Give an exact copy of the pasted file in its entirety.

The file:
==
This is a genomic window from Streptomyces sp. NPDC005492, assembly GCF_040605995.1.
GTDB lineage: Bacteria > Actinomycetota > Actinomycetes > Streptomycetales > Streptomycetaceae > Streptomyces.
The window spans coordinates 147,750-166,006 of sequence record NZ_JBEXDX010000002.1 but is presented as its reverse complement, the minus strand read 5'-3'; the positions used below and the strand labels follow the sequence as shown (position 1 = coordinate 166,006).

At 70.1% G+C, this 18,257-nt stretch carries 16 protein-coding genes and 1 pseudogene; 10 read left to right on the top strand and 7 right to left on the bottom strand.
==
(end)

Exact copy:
This is a genomic window from Streptomyces sp. NPDC005492, assembly GCF_040605995.1.
GTDB lineage: Bacteria > Actinomycetota > Actinomycetes > Streptomycetales > Streptomycetaceae > Streptomyces.
The window spans coordinates 147,750-166,006 of sequence record NZ_JBEXDX010000002.1 but is presented as its reverse complement, the minus strand read 5'-3'; the positions used below and the strand labels follow the sequence as shown (position 1 = coordinate 166,006).

At 70.1% G+C, this 18,257-nt stretch carries 16 protein-coding genes and 1 pseudogene; 10 read left to right on the top strand and 7 right to left on the bottom strand.